In such a home, and of such a parentage, comes the subject 
of this sketch. Few men have so much for which to be envied. 
In the pure atmosphere and amid the soft, refining influences 
of the home we have described he has been born and reared, 
and, being yet unmarried, finds in the sacred precincts of the 
parental roof-tree all that can be desired. He is a worthy scion 
of the House. Educated at the University of Georgia, where 
he graduated with high honors, he for a short time engaged in 
mercantile pursuits with his father, but, his mind tending in 
the direction of the law, he studied that science at Columbia 
University, graduated with honor, was admitted to the bar, and 
entered at once upon a lucrative practice, which grows with the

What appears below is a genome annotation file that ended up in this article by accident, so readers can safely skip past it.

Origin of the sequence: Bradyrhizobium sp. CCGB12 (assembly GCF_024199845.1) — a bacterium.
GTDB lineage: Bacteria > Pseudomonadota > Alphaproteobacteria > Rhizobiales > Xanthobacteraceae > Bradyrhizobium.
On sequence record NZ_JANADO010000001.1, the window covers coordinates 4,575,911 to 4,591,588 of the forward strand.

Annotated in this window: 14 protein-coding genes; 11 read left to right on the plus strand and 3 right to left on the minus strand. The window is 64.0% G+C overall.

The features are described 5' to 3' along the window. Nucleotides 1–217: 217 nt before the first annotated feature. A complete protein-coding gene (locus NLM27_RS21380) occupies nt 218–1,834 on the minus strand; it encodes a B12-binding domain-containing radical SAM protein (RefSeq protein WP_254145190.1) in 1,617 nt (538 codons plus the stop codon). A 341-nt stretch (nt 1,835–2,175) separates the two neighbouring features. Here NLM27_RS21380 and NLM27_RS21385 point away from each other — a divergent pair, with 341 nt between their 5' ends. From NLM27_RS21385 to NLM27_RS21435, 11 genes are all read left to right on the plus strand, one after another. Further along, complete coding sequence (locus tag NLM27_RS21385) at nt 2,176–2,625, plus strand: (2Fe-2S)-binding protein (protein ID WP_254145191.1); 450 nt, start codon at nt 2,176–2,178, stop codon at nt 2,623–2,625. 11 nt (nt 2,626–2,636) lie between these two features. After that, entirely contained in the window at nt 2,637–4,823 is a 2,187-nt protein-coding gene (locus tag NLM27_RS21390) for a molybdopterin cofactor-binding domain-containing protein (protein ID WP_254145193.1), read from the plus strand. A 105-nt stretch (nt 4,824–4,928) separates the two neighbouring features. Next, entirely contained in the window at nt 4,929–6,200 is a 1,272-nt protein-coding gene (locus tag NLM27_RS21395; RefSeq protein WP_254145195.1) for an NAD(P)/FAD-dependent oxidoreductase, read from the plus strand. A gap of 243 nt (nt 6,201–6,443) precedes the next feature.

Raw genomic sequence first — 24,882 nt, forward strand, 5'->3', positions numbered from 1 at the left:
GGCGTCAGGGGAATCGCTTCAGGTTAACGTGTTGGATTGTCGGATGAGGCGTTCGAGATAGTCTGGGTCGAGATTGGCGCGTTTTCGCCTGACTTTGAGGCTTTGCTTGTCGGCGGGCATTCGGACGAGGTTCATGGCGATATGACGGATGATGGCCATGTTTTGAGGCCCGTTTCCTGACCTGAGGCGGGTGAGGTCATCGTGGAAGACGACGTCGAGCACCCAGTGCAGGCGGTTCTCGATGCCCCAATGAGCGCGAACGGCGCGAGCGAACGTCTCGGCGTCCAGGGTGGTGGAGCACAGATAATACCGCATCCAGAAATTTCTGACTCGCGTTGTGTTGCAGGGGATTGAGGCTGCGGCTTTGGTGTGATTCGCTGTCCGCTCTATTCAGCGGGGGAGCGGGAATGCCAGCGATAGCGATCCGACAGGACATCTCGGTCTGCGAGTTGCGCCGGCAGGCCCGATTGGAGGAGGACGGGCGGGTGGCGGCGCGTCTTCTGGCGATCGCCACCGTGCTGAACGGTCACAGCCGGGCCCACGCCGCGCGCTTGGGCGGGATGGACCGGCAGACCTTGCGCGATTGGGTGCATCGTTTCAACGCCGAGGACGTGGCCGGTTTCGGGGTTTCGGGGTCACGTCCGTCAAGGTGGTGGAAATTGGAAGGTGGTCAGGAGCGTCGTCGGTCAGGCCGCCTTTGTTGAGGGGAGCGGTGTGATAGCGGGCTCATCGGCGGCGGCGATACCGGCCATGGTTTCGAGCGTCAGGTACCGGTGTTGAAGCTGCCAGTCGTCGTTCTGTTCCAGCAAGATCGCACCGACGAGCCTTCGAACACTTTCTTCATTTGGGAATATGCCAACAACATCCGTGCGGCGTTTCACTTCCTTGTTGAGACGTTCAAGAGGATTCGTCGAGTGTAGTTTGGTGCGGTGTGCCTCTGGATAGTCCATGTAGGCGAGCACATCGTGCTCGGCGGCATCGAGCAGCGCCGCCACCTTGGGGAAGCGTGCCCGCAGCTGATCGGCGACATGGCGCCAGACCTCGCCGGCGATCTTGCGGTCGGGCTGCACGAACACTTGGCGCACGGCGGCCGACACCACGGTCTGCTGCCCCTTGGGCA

passing years. 

Mr. McCoRD is a consistent member of the Baptist Church, 
and his popularity in this denomination, coupled with his fit- 
ness for the place, made him a trustee of Mercer University. 
His zeal in educational matters attracting public attention, re- 
sulted in placing him on the Board of Trustees of the State 
University, and he is the youngest member of that body. 

In 18S6 Mr. McCord was elected to the House of Eepresenta- 
tives, leading his ticket, after a heated contest. In the House 
he has left the impress of his character, and made many warm 
friends. With a peculiarly analytical mind, forceful in his 
oratorical efforts, rising oft to the truly eloquent, he has few 
equals and no superiors on the floor of the House in debate. 
While earnestly devoted to the interests of his immediate con- 
stitutents, he has as well that broader conception which enables 
him to look away from localities to the interests of the whole 
people. His labors in the various directions in which his com- 
mittee positions have placed him have been zealous and untir- 
ing, and these combine with the excellent record he has made 
on the floor to lay the foundation of a political career the suc-